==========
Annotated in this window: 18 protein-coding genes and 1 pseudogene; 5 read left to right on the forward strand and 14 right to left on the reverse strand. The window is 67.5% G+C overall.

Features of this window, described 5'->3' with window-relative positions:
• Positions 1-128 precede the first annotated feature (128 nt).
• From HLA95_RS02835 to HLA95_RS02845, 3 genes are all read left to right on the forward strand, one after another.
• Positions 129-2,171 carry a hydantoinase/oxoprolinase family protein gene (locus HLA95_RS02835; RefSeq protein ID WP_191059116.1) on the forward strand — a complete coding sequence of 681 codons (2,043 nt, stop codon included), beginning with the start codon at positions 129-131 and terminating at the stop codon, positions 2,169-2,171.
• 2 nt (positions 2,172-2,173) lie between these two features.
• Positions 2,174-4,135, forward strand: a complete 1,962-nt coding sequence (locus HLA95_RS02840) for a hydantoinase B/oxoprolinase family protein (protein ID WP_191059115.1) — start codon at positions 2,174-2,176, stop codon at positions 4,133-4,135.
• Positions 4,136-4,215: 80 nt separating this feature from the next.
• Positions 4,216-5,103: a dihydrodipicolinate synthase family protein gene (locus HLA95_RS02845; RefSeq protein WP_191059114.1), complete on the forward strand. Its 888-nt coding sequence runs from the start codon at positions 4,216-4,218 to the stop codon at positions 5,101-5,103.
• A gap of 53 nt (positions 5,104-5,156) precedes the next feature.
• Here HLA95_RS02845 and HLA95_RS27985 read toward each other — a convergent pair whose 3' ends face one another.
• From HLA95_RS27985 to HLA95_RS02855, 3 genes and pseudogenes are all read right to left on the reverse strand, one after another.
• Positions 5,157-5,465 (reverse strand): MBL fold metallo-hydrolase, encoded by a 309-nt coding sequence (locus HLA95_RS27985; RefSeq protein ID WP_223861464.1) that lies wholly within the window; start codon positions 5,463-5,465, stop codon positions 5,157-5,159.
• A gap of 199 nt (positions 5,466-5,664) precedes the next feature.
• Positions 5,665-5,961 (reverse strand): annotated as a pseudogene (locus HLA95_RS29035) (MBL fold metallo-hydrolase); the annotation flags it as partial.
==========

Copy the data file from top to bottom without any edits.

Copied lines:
Annotated in this window: 18 protein-coding genes and 1 pseudogene; 5 read left to right on the forward strand and 14 right to left on the reverse strand. The window is 67.5% G+C overall.

Features of this window, described 5'->3' with window-relative positions:
• Positions 1-128 precede the first annotated feature (128 nt).
• From HLA95_RS02835 to HLA95_RS02845, 3 genes are all read left to right on the forward strand, one after another.
• Positions 129-2,171 carry a hydantoinase/oxoprolinase family protein gene (locus HLA95_RS02835; RefSeq protein ID WP_191059116.1) on the forward strand — a complete coding sequence of 681 codons (2,043 nt, stop codon included), beginning with the start codon at positions 129-131 and terminating at the stop codon, positions 2,169-2,171.
• 2 nt (positions 2,172-2,173) lie between these two features.
• Positions 2,174-4,135, forward strand: a complete 1,962-nt coding sequence (locus HLA95_RS02840) for a hydantoinase B/oxoprolinase family protein (protein ID WP_191059115.1) — start codon at positions 2,174-2,176, stop codon at positions 4,133-4,135.
• Positions 4,136-4,215: 80 nt separating this feature from the next.
• Positions 4,216-5,103: a dihydrodipicolinate synthase family protein gene (locus HLA95_RS02845; RefSeq protein WP_191059114.1), complete on the forward strand. Its 888-nt coding sequence runs from the start codon at positions 4,216-4,218 to the stop codon at positions 5,101-5,103.
• A gap of 53 nt (positions 5,104-5,156) precedes the next feature.
• Here HLA95_RS02845 and HLA95_RS27985 read toward each other — a convergent pair whose 3' ends face one another.
• From HLA95_RS27985 to HLA95_RS02855, 3 genes and pseudogenes are all read right to left on the reverse strand, one after another.
• Positions 5,157-5,465 (reverse strand): MBL fold metallo-hydrolase, encoded by a 309-nt coding sequence (locus HLA95_RS27985; RefSeq protein ID WP_223861464.1) that lies wholly within the window; start codon positions 5,463-5,465, stop codon positions 5,157-5,159.
• A gap of 199 nt (positions 5,466-5,664) precedes the next feature.
• Positions 5,665-5,961 (reverse strand): annotated as a pseudogene (locus HLA95_RS29035) (MBL fold metallo-hydrolase); the annotation flags it as partial.